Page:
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  • Farming without Harm

    Farming without Harm

    Ray Bernier, like many farmers, is inventive. When he realized he needed to transition out of the dairy business, he turned his Milton farm into a home for 400 emus. The emu market didn’t materialize (although he still swears by emu oil and buys some every year at the fairs) so he turned to raising horses. Somewhere along the line there were ostrich in there, too, but he could never get the chicks to grow to adults.

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  • Farmers' Kitchen—Blueberry Bounty

    Farmers' Kitchen—Blueberry Bounty

    How many blueberries can you fit in your mouth? I’ll race you up Blueberry Hill! Can we go to the pajama party in the blueberry field? When is the Blueberry Festival? These are just a few of the questions we hear over and over again as the blueberry season begins.

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  • Mizuna

    Mizuna

    Mizuna, tatsoi
    tokyo burkana
    red kumatsu
    claytonia, minutina -
    I dip these foreign leaves by the bushel
    into a sink pond cold and clear
    and wash away the clay that coats my farm.

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Mizuna

Mizuna

Written By

Eugenie Doyle

Written on

June 01 , 2012

Mizuna, tatsoi
tokyo burkana
red kumatsu
claytonia, minutina -
I dip these foreign leaves by the bushel
into a sink pond cold and clear
and wash away the clay that coats my farm.

I toss them with fragile strips of lettuce and arugula so spicy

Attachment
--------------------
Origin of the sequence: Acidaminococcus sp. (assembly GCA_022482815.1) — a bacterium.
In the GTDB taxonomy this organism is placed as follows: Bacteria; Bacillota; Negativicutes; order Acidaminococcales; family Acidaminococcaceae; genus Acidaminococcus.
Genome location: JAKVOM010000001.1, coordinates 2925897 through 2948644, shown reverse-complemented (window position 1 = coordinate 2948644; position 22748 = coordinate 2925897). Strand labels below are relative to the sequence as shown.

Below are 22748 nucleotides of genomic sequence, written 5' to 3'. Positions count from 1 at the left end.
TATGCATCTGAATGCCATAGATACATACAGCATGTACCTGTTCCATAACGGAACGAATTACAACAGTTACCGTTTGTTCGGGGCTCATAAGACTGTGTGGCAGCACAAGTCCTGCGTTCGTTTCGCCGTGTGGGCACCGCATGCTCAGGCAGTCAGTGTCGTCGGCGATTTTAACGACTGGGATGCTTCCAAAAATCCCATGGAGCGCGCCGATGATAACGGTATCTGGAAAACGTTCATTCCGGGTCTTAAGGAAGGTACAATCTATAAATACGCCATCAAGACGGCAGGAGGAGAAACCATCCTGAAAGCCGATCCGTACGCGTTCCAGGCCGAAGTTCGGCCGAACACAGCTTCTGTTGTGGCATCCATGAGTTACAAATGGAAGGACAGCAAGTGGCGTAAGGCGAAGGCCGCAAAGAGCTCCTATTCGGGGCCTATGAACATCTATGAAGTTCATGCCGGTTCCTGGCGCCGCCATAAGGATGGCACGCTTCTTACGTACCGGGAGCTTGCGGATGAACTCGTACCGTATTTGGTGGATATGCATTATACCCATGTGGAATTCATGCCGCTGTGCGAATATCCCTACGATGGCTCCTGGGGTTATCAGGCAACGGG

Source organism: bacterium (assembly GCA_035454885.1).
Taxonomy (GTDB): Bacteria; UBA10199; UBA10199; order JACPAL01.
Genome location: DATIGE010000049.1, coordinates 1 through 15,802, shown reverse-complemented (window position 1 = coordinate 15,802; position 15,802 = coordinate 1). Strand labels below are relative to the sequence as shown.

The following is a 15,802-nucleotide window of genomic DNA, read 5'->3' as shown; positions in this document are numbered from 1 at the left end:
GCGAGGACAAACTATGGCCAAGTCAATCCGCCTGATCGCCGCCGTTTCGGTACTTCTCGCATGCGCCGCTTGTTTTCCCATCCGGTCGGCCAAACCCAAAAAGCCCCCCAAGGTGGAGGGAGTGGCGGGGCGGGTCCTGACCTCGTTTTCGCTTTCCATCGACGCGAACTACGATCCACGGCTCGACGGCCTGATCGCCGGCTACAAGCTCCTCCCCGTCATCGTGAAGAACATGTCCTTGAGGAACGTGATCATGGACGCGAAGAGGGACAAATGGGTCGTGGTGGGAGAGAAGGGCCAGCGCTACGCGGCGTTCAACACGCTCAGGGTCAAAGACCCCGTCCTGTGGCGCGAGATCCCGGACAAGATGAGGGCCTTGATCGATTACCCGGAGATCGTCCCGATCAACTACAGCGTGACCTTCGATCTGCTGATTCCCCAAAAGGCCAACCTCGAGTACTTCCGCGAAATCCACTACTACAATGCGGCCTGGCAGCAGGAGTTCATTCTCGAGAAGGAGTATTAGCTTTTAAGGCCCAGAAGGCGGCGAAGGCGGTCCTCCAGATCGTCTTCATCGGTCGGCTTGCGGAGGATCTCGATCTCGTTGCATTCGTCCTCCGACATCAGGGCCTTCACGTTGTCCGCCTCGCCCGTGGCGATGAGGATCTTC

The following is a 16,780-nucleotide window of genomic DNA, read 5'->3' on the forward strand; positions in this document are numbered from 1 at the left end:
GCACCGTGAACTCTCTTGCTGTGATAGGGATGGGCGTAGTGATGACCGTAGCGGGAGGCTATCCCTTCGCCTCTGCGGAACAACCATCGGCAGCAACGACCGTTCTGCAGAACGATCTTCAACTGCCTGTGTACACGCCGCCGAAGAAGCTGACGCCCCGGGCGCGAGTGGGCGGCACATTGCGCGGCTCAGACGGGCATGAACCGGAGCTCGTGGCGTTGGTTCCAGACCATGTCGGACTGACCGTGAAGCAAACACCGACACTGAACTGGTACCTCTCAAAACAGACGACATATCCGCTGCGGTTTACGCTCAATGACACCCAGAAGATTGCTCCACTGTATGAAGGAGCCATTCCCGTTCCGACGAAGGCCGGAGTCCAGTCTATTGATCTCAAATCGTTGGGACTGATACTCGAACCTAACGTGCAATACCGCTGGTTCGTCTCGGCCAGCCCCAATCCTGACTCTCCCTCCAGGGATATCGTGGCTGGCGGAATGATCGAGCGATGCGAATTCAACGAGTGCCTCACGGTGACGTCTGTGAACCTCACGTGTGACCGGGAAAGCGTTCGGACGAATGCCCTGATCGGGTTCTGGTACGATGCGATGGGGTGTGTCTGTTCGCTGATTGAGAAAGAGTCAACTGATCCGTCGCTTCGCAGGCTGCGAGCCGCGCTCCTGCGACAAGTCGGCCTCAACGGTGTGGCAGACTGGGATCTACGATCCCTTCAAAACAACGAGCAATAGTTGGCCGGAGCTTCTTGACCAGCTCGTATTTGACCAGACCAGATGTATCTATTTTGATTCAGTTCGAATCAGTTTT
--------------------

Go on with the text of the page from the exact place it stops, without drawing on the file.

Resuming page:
the smell wakes me from worry. I scoop dripping handfuls to rinse again.
I fill a second sink.
I am filled with care.
Will this meet the order, this mix for people who travel to co-ops in hybrids, toting
their personal bags and member discounts? Mock them, their privilege, fine.
I need those people.
May they multiply.

In the Big Apple, at 17, I ate only iceberg lettuce or maybe
romaine (because my mother was Italian) and
the very first cardboard tomatoes.
At those my mother shook her head but
served them just the same. I learned to mock
my food. Wonderbread? Boloney.
In what 12 ways was my body built?
Much depends on dinner but at 17 my friends traded all that for a single apple
savored at lunch. We found romance in starving.

At 17, I imagined I’d live and write in a 10th street
garret like my great uncle, also Italian,
a quiet sculptor of saints and angels.
I loved the smell of clay.

I imagined I’d live and write cramped in a place like that
with hardly a kitchen and a tiled bathroom
whose toilet required a long pull chain to flush.
I imagined permission to contemplate and create world-saving works amidst
the smell of clay.

What happened?
None of that.
This did:
I farm in a valley of clay my children
used to sculpt birds’ nests and bombs while I weeded nearby.
I grow food for lucky people, aware people.
I arrange it as still life.
Tasks are endless because life is one meal after another.
Contemplation is rare, but helps.
All my dreams are fresh, wet, draining before me
Edible, perishable.
At 17 I couldn’t imagine a world, my world, would depend
on washing clay from colored leaves in a sink.

 

About the Author

 Katie Spring

Eugenie Doyle

Eugenie Doyle is the author of two novels for young adults, Stray Voltageand According to Kit (Frontstreet/ Boyds Mills Press), and many short stories. She and her family operate The Last Resort, an organic berry, vegetable, and hay farm in Monkton.

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A quarterly magazine devoted to covering local food, sustainable farming, and the many people building the Vermont food system.

Vermont's Local Banquet Magazine illuminates the connections between local food and Vermont communities. Our stories, interviews, and essays reveal how Vermont residents are building their local food systems, how farmers are faring in a time of great opportunity and challenge, and how Vermont’s agricultural landscape is changing as the localvore movement shapes what is grown and raised here.